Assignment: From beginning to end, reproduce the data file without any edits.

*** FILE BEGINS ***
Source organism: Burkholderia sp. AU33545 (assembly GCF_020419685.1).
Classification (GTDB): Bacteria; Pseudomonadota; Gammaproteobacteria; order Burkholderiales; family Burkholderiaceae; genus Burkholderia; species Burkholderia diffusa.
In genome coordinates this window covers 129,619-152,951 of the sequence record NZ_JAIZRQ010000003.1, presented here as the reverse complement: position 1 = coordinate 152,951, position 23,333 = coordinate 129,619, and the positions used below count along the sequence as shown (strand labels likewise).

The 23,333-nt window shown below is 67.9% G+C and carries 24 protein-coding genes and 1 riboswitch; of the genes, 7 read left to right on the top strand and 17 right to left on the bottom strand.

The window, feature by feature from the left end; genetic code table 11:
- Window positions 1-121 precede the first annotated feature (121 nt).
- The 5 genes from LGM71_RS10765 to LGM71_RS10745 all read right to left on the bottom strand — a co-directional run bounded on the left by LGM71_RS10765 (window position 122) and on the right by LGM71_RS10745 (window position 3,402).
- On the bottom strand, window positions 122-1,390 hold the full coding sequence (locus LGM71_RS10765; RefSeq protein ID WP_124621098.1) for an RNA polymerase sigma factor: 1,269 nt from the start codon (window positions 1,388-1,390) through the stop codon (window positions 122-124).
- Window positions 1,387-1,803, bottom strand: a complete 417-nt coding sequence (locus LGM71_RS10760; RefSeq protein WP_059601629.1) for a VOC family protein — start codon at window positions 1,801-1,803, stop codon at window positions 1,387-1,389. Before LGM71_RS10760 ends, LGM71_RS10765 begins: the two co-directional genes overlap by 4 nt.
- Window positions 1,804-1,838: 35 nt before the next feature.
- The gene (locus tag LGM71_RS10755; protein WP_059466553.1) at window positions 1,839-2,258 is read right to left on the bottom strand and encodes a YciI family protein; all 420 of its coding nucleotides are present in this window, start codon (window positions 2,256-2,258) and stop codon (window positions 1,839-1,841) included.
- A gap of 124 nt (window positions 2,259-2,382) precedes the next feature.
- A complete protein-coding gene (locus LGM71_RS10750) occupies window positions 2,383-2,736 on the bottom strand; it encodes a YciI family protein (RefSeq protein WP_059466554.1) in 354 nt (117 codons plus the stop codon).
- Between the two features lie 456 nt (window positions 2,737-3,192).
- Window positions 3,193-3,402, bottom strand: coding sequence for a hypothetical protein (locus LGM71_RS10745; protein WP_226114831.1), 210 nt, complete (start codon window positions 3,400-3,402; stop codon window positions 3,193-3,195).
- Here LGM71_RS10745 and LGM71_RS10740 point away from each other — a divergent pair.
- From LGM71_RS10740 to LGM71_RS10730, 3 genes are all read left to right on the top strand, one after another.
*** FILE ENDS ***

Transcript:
Source organism: Burkholderia sp. AU33545 (assembly GCF_020419685.1).
Classification (GTDB): Bacteria; Pseudomonadota; Gammaproteobacteria; order Burkholderiales; family Burkholderiaceae; genus Burkholderia; species Burkholderia diffusa.
In genome coordinates this window covers 129,619-152,951 of the sequence record NZ_JAIZRQ010000003.1, presented here as the reverse complement: position 1 = coordinate 152,951, position 23,333 = coordinate 129,619, and the positions used below count along the sequence as shown (strand labels likewise).

The 23,333-nt window shown below is 67.9% G+C and carries 24 protein-coding genes and 1 riboswitch; of the genes, 7 read left to right on the top strand and 17 right to left on the bottom strand.

The window, feature by feature from the left end; genetic code table 11:
- Window positions 1-121 precede the first annotated feature (121 nt).
- The 5 genes from LGM71_RS10765 to LGM71_RS10745 all read right to left on the bottom strand — a co-directional run bounded on the left by LGM71_RS10765 (window position 122) and on the right by LGM71_RS10745 (window position 3,402).
- On the bottom strand, window positions 122-1,390 hold the full coding sequence (locus LGM71_RS10765; RefSeq protein ID WP_124621098.1) for an RNA polymerase sigma factor: 1,269 nt from the start codon (window positions 1,388-1,390) through the stop codon (window positions 122-124).
- Window positions 1,387-1,803, bottom strand: a complete 417-nt coding sequence (locus LGM71_RS10760; RefSeq protein WP_059601629.1) for a VOC family protein — start codon at window positions 1,801-1,803, stop codon at window positions 1,387-1,389. Before LGM71_RS10760 ends, LGM71_RS10765 begins: the two co-directional genes overlap by 4 nt.
- Window positions 1,804-1,838: 35 nt before the next feature.
- The gene (locus tag LGM71_RS10755; protein WP_059466553.1) at window positions 1,839-2,258 is read right to left on the bottom strand and encodes a YciI family protein; all 420 of its coding nucleotides are present in this window, start codon (window positions 2,256-2,258) and stop codon (window positions 1,839-1,841) included.
- A gap of 124 nt (window positions 2,259-2,382) precedes the next feature.
- A complete protein-coding gene (locus LGM71_RS10750) occupies window positions 2,383-2,736 on the bottom strand; it encodes a YciI family protein (RefSeq protein WP_059466554.1) in 354 nt (117 codons plus the stop codon).
- Between the two features lie 456 nt (window positions 2,737-3,192).
- Window positions 3,193-3,402, bottom strand: coding sequence for a hypothetical protein (locus LGM71_RS10745; protein WP_226114831.1), 210 nt, complete (start codon window positions 3,400-3,402; stop codon window positions 3,193-3,195).
- Here LGM71_RS10745 and LGM71_RS10740 point away from each other — a divergent pair.
- From LGM71_RS10740 to LGM71_RS10730, 3 genes are all read left to right on the top strand, one after another.